Five things you should never do in a job interview
Job interviews can be daunting; many of us fail to do ourselves justice and end up crumbling in the high-pressure situations. Job hunting can be tricky with stiff competition and sometimes just scoring an interview can be an achievement. However, when you do eventually go for an interview, there are a few potential pitfalls to prepare yourself for, which could make all the difference between scoring your next job.
Don’t be late
It sounds simple enough but doesn't underestimate the benefits of coming a few minutes early, it allows you to double check your papers and clear your head. If you arrive late for an interview, the interviewer might cancel your interview all together. It shows a lack of organisation and professionalism – especially if you don't provide a valid excuse or don't make any effort to let them know you’re running late. So always aim to arrive 15 to 20 minutes early so you have a bit of a safety net.
Don’t underestimate how you behave
Don’t come across disinterested – it sounds easy enough, but there are a few red flags for interviewers that show that you're not really that interested, like asking how long the interview will take. Those questions give the impression that this interview and job is not your first priority.
Another pitfall is describing yourself in a negative light. You might think “There's no way I would do that”, but interviewers tend to ask questions about how you’ve handled situations previously at your old job. If you keep bring up examples about how you were defying authority or bad mouthing your past employers, it gives the impression that you might do the same thing at this job.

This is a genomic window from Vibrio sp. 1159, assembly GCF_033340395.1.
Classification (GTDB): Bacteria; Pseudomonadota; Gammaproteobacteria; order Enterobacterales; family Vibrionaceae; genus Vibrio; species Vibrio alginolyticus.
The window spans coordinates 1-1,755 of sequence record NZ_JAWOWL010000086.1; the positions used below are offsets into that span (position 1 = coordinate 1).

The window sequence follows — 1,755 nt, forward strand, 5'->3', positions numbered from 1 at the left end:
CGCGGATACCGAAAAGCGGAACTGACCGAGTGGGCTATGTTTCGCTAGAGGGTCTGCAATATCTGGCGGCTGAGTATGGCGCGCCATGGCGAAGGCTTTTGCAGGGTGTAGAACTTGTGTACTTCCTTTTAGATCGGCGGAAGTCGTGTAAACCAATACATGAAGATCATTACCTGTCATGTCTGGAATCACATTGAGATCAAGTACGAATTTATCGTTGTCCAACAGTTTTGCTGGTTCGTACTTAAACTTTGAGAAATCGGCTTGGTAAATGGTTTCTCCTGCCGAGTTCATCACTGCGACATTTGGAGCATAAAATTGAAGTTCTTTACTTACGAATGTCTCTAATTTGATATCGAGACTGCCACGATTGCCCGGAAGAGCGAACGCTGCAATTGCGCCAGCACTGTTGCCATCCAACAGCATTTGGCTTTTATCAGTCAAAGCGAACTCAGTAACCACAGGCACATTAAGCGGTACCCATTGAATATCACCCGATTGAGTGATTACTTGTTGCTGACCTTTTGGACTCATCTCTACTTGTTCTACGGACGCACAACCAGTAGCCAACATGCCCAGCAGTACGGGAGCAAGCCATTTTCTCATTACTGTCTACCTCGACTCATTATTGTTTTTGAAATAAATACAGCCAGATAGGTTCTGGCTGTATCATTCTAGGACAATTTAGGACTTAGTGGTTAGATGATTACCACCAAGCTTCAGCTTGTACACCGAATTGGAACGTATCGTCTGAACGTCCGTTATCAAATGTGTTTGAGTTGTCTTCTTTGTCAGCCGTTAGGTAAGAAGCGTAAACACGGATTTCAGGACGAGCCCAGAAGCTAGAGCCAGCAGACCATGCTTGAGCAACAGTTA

Don’t forget to present yourself professionally on paper too
It’s hard to make your CV and cover letter stand out from the rest, but resist the temptation to lie or fail to back up your qualifications. Don't say you're fluent in a German when you’re not because you might just end up getting the job and be given the task of entertaining the German clients. I'm pretty sure you won't be hired for very long when they realise you’re just fluent in Bullshit.
Now, something a little less extreme is saying you have high attention to detail when your cover letter has several spelling mistakes, or saying you have great communication skills when you only give brief and un-articulate responses in your interview. It also might be time to change that email address you made in high school.
Don’t forget to do your own research
This is important! Don't underestimate how important this aspect is, because when it comes to the end of the interview and they ask if you have any questions, it can seem like you haven't really prepared or put much effort into researching the role you’re applying for.
Even during the interview, if they raise a question that you don't understand because you haven't spent enough time researching the role you may have just cost yourself the job. So do some research beforehand as it shows that you’re proactive and prepare a question along the lines of “I did a bit of research into the position... it seems like the job entails... is that correct?”
Don’t overthink it and definitely don't undress
Don’t make out that you’re perfect (no one is) – it can make you seem like a liar. But if you’re able to show that you know your strengths and your weaknesses, it can show the interviewer that you're honest and very aware of your abilities.
This next point may seem obvious but dress the part, don't rock up to a corporate interview in thongs and a rugby jumper, the same way you wouldn't wear a suit to an interview at your local swim school. Do your research into what is the most appropriate clothing to wear for the job you're going for.
Monique is studying a Bachelor of Media with PR & Advertising at UNSW. She is a lover of animals, chocolate and is a travel enthusiast.
Image: Broad City